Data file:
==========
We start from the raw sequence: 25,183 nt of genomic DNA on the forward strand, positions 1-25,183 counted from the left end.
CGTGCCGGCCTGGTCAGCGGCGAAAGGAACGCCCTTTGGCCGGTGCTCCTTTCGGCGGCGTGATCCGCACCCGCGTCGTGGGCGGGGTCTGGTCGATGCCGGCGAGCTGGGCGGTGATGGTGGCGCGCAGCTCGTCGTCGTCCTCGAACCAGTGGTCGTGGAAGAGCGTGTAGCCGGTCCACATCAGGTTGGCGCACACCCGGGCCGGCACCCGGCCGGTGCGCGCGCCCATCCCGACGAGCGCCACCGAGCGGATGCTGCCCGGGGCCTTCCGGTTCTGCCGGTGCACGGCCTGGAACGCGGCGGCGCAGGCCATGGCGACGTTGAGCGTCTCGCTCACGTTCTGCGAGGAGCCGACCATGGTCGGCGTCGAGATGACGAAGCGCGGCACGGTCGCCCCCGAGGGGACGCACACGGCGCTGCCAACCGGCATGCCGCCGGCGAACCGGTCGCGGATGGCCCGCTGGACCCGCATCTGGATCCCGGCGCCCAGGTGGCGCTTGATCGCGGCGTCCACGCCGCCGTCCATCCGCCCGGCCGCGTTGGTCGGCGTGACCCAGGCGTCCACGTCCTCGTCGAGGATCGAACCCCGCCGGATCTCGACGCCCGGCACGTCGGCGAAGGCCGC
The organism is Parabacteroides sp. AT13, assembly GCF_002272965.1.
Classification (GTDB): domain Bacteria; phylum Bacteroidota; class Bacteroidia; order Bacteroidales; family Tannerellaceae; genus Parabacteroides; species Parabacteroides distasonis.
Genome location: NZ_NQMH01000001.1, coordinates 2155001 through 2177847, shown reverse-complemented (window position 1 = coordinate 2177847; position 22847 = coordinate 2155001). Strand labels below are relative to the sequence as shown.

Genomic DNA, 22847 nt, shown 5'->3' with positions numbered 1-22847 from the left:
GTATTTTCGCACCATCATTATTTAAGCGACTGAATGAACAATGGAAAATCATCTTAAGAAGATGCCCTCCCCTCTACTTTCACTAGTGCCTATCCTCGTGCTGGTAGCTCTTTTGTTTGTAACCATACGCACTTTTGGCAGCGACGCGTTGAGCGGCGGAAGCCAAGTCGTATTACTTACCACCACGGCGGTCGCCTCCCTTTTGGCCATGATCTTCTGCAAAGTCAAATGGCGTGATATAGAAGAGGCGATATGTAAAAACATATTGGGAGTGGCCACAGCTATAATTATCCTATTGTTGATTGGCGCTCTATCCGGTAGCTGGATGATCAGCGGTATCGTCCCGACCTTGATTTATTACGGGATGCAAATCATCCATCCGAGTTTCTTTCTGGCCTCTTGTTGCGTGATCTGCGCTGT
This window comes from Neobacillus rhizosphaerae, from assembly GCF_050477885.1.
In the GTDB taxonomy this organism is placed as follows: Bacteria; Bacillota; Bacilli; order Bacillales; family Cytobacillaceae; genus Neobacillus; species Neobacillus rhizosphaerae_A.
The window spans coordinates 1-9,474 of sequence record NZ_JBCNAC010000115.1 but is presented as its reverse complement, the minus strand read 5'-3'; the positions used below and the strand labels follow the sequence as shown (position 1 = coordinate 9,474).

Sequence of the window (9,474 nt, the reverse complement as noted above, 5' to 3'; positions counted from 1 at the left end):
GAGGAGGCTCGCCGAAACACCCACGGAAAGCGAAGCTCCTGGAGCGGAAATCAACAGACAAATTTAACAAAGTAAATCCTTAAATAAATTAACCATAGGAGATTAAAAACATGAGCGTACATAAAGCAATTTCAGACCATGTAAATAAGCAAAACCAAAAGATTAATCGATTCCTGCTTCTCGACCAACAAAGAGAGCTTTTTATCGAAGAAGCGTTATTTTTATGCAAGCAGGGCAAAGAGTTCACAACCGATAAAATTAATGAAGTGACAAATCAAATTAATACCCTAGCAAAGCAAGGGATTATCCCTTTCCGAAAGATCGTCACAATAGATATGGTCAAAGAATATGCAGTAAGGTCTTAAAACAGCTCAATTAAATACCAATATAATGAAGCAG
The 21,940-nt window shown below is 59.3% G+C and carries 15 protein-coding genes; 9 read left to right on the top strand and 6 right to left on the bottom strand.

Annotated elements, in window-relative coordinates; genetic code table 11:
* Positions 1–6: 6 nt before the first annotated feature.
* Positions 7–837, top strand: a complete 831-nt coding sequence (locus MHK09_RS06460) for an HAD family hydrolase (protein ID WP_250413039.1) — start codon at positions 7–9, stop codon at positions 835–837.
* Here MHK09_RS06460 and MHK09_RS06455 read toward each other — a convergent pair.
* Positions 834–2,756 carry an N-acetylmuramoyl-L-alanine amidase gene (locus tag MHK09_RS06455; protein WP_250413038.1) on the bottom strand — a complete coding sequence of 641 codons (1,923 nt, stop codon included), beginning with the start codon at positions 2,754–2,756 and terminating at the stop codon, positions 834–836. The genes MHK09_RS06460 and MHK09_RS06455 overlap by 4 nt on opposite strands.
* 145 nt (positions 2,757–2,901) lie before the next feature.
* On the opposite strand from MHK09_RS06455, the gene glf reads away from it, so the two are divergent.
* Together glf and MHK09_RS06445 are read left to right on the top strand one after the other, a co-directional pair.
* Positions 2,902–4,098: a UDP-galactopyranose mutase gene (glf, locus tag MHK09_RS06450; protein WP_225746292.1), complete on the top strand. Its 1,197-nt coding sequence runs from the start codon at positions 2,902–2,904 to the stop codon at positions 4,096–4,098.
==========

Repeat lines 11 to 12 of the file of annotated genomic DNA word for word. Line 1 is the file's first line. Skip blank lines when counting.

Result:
Sequence of the window (9,474 nt, the reverse complement as noted above, 5' to 3'; positions counted from 1 at the left end):
GAGGAGGCTCGCCGAAACACCCACGGAAAGCGAAGCTCCTGGAGCGGAAATCAACAGACAAATTTAACAAAGTAAATCCTTAAATAAATTAACCATAGGAGATTAAAAACATGAGCGTACATAAAGCAATTTCAGACCATGTAAATAAGCAAAACCAAAAGATTAATCGATTCCTGCTTCTCGACCAACAAAGAGAGCTTTTTATCGAAGAAGCGTTATTTTTATGCAAGCAGGGCAAAGAGTTCACAACCGATAAAATTAATGAAGTGACAAATCAAATTAATACCCTAGCAAAGCAAGGGATTATCCCTTTCCGAAAGATCGTCACAATAGATATGGTCAAAGAATATGCAGTAAGGTCTTAAAACAGCTCAATTAAATACCAATATAATGAAGCAG